by Laurel O'Donnell, historical (2000)
Zebra, $5.99, ISBN 0-8217-6617-1
Female heroine who would rather ride horses - astride please, none of those sissy sidesaddle nonsense - and pepper people with arrows instead of doing the needlework like other sissier medieval nobledaughters. Say hi to Bria Delany, people.
Also say hi to the hubby, Lord Terran Knowles, the thinly disguised "inspired by the Sheriff of Nottingham" dude, who is rumored to be cruel and nasty and a wife-beater-and-killer. But hey, it isn't his fault, it's his assistant that is doing the nasties. Judge our hero not for his not-too-intelligent state.
The plot is divided roughly into two main acts. Act I - Is she a virgin? - has our hero doubting our heroine's state of purity. How shocking! He adamantly refuses to believe that our heroine is a virgin despite her obvious lack of inexprience in kissing, hugging, etc etc etc. The dilemma is solved in an Oops! Did I hurt you dear when I thought I didn't need to control myself when I *censored* you? climax.
Act II - Who the *censored medieval expletive* is the Night Shadow follows our intrepid heroine's alter ego, the Robin Hoody Night Shadow as she thwarts our hero's assistant's heinous acts on the Poor Innocent Peasants. Like all heroines though, she swoons and loses all logic the moment our hero unzip (or whatever they do to medieval jeans) himself and flash his impressive coronet scepter at her. Night Shadow rushes headlong into danger, regardless of risk, regardless of sanity. She doesn't need strategems or plot machinations, no indeedy. She is Heroine, she will be Impetous.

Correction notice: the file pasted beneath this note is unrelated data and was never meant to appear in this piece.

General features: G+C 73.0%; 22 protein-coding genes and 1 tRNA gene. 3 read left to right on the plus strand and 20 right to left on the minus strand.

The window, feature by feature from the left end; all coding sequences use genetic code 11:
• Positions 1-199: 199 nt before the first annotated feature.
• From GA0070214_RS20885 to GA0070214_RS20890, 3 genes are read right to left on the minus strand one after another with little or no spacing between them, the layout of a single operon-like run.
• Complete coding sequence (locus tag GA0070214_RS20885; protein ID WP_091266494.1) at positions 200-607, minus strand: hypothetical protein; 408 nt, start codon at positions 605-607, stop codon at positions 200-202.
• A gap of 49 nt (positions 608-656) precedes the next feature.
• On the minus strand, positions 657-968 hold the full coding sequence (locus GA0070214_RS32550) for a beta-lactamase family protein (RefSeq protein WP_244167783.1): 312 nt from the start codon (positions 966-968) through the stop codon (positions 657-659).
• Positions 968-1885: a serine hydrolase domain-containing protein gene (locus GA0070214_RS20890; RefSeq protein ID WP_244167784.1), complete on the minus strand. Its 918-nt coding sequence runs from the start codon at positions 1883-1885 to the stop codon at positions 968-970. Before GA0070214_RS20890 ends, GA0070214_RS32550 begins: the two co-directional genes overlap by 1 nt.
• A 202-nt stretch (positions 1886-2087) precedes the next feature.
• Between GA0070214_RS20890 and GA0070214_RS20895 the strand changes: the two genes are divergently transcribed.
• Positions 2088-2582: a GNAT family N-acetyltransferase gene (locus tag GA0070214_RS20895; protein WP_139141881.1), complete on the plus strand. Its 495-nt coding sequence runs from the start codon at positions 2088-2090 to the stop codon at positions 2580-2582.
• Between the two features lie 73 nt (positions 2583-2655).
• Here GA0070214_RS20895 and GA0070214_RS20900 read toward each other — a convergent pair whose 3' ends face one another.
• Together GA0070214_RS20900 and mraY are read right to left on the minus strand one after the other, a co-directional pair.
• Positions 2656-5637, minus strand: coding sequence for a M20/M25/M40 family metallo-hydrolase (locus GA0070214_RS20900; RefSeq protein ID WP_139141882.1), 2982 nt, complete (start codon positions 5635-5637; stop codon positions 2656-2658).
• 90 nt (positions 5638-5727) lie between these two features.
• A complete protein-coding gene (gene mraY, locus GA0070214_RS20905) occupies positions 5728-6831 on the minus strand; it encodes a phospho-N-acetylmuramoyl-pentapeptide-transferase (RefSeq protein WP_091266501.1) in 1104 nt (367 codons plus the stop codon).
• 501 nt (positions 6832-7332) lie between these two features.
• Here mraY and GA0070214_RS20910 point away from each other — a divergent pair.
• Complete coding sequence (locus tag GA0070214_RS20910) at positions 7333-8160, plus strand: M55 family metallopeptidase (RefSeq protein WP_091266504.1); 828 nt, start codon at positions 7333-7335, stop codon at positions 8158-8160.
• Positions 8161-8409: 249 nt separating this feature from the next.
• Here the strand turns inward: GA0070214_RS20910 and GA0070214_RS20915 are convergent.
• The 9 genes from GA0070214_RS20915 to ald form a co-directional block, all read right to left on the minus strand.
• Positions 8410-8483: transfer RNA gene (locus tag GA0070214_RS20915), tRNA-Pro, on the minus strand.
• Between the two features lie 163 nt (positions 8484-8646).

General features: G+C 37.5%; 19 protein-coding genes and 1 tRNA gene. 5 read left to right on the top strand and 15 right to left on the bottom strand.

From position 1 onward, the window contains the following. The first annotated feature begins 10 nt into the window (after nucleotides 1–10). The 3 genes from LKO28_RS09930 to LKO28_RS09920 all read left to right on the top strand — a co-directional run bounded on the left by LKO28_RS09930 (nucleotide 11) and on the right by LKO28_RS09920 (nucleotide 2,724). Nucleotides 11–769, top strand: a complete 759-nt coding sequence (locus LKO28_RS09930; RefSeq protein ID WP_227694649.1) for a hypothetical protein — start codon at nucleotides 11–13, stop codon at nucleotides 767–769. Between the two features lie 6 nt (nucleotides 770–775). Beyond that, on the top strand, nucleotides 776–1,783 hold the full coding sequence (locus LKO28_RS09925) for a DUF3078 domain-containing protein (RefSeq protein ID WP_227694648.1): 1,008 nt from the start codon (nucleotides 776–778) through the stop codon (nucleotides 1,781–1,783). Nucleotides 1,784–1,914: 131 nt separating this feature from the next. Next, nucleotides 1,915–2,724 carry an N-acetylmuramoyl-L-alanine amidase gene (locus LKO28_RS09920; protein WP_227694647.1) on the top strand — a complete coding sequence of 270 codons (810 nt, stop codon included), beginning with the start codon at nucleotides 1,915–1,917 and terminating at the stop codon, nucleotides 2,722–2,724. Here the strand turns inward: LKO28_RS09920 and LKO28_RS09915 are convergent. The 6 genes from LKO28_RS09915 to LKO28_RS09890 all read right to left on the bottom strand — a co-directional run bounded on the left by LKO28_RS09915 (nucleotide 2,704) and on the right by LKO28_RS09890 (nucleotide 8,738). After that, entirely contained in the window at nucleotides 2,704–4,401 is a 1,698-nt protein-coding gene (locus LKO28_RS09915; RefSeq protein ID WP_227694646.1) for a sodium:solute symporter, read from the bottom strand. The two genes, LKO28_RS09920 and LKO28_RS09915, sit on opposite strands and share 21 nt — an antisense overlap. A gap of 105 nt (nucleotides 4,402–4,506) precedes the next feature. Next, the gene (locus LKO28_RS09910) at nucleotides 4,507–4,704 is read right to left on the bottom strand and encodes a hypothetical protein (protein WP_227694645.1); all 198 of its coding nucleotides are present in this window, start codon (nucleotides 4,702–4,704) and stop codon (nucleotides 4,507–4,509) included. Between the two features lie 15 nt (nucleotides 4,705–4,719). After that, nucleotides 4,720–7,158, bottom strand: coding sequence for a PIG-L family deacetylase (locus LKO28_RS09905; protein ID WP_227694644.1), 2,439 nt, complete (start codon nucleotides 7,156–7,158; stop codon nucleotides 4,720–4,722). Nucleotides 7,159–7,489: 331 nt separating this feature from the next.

Night Shadow is another one of those uninspired medieval Robin Hood yee-ha's. Heroine with no common sense, hero with little likeable factor (the He's Handsome so He's Cool rule at work here) or appropriate grovel, and lots of wishy-washy behavior on the main characters' part. The latter is especially in the hero's abrupt turnabout from "I love my dead wife" to "I never love that useless woman" the moment he sees the scrumptious sight of Bria. And Bria, like all good obedient heroines, actually forgoes rescuing her friend from her hubby's dungeons for hubby's mighty schooling in the saddle.
Therefore, Night Shadows, I'm afraid, is not at all an interesting, romantic, or memorable book. Maybe if Xena the Warrior Princess steps in and does a few backflips, things can improve. Alas, no strong heroine, no strong hero, no credible plot makes this book one mediocre read.
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